For most tax-related issues, the IRS functions on a calendar-year basis. For example, all of your income made between January 1 and December 31 is taxable. If you have a child on January 1 of next year… that child tax credit isn’t available until next year. However, there are a few cases in which the IRS gives you a little wiggle room – and retirement savings is one of them.
Low- and moderate-income workers can take steps now to save for retirement and earn a special tax credit in 2007 and the years ahead, with the use of a “saver’s credit.” Begun in 2002 as a temporary provision, the saverâ€™s credit was made a permanent part of the tax code in legislation enacted last year. But now, to help preserve the value of the credit, income limits are now adjusted annually to keep pace with inflation.
The saverâ€™s credit helps offset part of the first $2,000 workers voluntarily contribute to IRAs and to 401(k) plans and similar workplace retirement programs. Formally known as the retirement savings contributions credit, the saverâ€™s credit is available in addition to any other tax savings that apply.
Now that a growing number of employers are automatically enrolling their employees in 401(k) plans, the saverâ€™s credit offers many people who save for retirement an added bonus.
But the best part? Eligible workers still have time to make qualifying retirement contributions and get the saverâ€™s credit on their 2007 tax return. People have until April 15, 2008, to set up a new individual retirement arrangement or add money to an existing IRA and still get credit for 2007. However, elective deferrals (those automatic withdrawals from your paycheck) must be made by the end of the year to a 401(k) plan or similar workplace program. If you’re unable to set aside money for this year, you should schedule your 2008 contributions soon so your employer can begin withholding them in January.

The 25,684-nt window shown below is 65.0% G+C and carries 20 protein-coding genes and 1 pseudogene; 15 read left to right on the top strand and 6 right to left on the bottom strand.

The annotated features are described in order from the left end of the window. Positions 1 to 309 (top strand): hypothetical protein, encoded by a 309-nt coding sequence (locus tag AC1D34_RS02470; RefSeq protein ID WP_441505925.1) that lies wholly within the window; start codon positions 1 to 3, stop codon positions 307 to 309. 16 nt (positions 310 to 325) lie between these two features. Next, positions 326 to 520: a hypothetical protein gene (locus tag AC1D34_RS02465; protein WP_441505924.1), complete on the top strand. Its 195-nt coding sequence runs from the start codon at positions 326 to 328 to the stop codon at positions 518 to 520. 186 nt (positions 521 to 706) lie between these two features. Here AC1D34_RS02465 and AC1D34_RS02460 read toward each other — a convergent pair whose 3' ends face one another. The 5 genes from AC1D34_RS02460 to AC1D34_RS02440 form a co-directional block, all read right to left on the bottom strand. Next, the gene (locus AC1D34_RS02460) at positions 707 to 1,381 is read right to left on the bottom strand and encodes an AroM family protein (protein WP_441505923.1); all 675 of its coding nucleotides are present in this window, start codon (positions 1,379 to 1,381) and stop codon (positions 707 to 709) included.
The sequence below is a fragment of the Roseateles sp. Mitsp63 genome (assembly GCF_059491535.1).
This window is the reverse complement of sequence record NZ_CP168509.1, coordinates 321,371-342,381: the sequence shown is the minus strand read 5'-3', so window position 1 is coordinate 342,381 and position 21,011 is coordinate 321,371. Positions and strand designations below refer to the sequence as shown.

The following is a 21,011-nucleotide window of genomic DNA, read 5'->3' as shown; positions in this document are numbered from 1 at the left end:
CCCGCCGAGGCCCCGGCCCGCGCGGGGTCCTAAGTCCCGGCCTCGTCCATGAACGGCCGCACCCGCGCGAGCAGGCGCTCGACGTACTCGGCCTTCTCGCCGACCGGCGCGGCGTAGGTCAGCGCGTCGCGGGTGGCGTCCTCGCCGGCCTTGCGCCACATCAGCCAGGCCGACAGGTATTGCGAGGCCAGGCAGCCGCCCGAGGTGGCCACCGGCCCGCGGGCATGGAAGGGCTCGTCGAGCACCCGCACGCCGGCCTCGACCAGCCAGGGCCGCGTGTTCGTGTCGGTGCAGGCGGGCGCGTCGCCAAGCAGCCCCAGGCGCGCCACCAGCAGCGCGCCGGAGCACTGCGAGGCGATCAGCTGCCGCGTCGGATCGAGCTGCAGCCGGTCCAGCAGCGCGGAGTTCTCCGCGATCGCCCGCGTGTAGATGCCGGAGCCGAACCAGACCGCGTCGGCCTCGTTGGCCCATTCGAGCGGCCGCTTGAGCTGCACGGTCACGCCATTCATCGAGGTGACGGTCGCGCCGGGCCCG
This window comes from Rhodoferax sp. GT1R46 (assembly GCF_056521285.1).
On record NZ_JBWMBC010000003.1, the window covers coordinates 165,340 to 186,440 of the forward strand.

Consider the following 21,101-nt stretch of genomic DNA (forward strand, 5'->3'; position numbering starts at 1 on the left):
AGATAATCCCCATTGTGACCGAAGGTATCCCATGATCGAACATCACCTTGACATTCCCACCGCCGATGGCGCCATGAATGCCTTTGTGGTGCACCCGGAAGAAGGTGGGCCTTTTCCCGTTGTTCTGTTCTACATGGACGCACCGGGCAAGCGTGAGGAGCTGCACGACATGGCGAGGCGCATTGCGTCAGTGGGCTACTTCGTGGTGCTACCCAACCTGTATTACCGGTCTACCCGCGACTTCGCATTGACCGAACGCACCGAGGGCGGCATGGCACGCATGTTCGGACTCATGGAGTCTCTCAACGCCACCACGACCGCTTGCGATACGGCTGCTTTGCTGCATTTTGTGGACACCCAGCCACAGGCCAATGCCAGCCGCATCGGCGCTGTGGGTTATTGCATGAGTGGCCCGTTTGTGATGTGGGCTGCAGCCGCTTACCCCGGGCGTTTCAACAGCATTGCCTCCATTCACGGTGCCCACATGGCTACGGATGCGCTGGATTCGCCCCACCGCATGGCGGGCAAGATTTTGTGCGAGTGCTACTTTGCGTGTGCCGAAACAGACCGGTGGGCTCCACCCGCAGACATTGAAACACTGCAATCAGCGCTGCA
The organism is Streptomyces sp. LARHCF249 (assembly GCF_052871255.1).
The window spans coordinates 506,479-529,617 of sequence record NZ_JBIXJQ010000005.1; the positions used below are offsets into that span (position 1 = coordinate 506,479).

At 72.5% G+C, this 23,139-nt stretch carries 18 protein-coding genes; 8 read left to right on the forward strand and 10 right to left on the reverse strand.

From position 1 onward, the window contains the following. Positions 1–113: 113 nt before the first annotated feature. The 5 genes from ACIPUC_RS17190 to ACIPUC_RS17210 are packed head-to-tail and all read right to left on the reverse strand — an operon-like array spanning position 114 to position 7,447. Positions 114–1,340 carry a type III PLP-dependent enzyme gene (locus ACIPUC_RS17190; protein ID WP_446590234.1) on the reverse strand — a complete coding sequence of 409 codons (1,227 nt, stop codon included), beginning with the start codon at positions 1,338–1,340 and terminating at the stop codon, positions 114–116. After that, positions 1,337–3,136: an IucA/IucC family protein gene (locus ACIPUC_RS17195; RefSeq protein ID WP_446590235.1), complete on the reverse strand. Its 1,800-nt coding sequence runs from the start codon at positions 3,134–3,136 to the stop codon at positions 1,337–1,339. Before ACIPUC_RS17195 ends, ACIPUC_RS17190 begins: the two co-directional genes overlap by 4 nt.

The following people can claim the saver’s credit:
- Married couples filing jointly with incomes up to $52,000 in 2007 or $53,000 in 2008;
- Heads of Household with incomes up to $39,000 in 2007 or $39,750 in 2008; and
- Married individuals filing separately and singles with incomes up to $26,000 in 2007 or $26,500 in 2008.
Like other tax credits, the saverâ€™s credit can increase a taxpayerâ€™s refund or reduce the tax owed. Though the maximum saverâ€™s credit is $1,000, or $2,000 for married couples, you should know that it is often much less and, due in part to the impact of other deductions and credits, may, in fact, be zero for some taxpayers.
A taxpayerâ€™s credit amount is based on his or her filing status, adjusted gross income, tax liability and amount contributed to qualifying retirement programs. Form 8880 is used to claim the saverâ€™s credit, and its instructions have details on figuring the credit correctly.
So be sure and set up a retirement account if you haven’t done so already! There’s nothing like saving for retirement to keep money away form Uncle Sam.